20. Find funding

Some say, “money can’t buy everything,” while others espouse that “money makes the world go ’round.” Ultimately, many projects require money for basic materials. These funds exist. It is simply a matter of locating them and making an “ask.”


Areas of Interest: Connecting with Government, Networking, Technology, Thinking, Investigating
Ingredients: Telephone, computer and printer, envelopes, stamps, determination, gratitude
Directions: First, identify the project’s components. Determine materials easily donated and services volunteers could perform. Once you know the dollars required, identify one or more workable strategies:
Fundraising events – Like any good, old-fashioned community-based project, you can sponsor any number of local fundraising events. Car washes, garage sales and bake sales are all classic examples. Organize a neighborhood walk-a-thon on a course covering every street and have participants solicit sponsorships based on the number of blocks or miles walked. Ask local merchants and residents to donate items toward a raffle or an auction.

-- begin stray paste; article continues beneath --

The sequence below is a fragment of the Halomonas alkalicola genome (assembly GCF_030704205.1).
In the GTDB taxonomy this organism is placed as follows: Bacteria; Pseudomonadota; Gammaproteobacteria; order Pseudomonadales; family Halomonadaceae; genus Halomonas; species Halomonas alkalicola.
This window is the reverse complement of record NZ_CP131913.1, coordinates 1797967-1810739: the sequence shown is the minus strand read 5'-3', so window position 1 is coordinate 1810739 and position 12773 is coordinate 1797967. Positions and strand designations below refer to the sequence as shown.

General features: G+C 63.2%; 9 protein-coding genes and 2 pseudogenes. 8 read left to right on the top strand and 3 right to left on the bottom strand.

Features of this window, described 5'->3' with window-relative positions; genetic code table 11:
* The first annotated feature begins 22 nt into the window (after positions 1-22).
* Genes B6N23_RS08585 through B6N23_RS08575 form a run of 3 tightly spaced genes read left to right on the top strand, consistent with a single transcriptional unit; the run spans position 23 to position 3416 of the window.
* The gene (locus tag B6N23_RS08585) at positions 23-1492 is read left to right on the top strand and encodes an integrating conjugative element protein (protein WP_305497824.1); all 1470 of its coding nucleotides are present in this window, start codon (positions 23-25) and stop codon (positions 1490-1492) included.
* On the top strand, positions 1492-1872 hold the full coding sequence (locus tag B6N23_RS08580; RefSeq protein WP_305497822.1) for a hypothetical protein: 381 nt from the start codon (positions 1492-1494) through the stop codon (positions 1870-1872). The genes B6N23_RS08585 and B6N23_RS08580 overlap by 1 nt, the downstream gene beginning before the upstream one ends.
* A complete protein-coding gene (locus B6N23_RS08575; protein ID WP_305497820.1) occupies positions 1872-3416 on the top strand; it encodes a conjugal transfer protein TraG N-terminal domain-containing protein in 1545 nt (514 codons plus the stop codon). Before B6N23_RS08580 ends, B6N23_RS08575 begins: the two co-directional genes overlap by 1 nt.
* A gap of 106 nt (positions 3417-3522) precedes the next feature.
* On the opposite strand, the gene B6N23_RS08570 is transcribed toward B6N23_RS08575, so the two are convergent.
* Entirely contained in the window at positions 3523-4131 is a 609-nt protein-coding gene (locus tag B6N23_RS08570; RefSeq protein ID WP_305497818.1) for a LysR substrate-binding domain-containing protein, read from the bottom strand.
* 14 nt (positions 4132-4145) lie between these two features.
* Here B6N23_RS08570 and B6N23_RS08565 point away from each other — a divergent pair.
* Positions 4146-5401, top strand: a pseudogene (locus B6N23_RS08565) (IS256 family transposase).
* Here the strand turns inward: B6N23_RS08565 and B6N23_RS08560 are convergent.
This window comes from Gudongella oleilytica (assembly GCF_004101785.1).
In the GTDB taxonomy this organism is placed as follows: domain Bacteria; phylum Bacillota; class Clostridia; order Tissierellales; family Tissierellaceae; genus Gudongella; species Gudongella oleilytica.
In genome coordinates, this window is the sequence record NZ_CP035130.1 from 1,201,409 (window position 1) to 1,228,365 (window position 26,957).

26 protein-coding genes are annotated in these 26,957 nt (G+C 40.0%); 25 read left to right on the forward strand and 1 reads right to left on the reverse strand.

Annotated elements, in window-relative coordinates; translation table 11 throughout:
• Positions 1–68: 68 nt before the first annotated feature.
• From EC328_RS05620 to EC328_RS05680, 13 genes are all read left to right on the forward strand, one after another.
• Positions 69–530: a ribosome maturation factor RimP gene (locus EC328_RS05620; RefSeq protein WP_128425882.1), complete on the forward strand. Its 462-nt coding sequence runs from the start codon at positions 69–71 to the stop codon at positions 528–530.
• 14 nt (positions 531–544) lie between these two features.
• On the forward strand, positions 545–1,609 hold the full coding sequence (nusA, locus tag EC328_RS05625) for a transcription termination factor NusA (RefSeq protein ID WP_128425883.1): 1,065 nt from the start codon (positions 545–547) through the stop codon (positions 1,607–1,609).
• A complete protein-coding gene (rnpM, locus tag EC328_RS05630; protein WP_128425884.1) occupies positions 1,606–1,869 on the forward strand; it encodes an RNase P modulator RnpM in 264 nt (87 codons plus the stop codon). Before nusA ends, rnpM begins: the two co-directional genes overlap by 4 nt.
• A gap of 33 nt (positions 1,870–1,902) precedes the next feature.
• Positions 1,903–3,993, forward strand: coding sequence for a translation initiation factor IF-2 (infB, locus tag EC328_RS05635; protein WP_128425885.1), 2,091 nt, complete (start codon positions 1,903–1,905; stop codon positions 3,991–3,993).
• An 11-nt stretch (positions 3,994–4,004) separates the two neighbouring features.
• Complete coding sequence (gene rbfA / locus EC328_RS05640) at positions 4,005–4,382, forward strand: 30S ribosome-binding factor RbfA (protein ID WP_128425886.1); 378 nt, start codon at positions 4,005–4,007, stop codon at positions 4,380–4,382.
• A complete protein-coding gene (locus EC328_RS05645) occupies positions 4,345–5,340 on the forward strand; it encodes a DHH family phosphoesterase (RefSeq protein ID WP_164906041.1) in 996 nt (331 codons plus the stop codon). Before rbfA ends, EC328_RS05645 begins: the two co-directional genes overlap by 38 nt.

Local businesses – Write a letter describing your efforts and the specific project needing funds. Describe the benefits (such as publicity and community attention) the company will gain through its support. Be sure to follow up every letter with a phone call or a visit.
Local government – Contact the office of your city council member or county supervisor. Invite the council member or supervisor to one of your meetings or schedule a meeting with them. Share your excitement and succinctly describe the ways they can help you. Be prepared — they may have unknown means of supporting you. Ask them to write a letter of support to enclose with your request for donations from local businesses.
Residents – The people in your neighborhood may be your best funding source. Send out a friendly letter inviting participation in a variety of ways. Explain one very important need is financial involvement. Suggest different tiers of donations. You may need a nonprofit organization to officially receive the donations. Sending thank you letters to your donors and keeping them informed of your events and progress is a must.
Foundation funding – There are grants available for projects like yours. Contact your local urban forestry non-profit organization for more information on grant opportunities.
Most of the things worth doing in the world were declared impossible before they were tried. – Louis Brandeis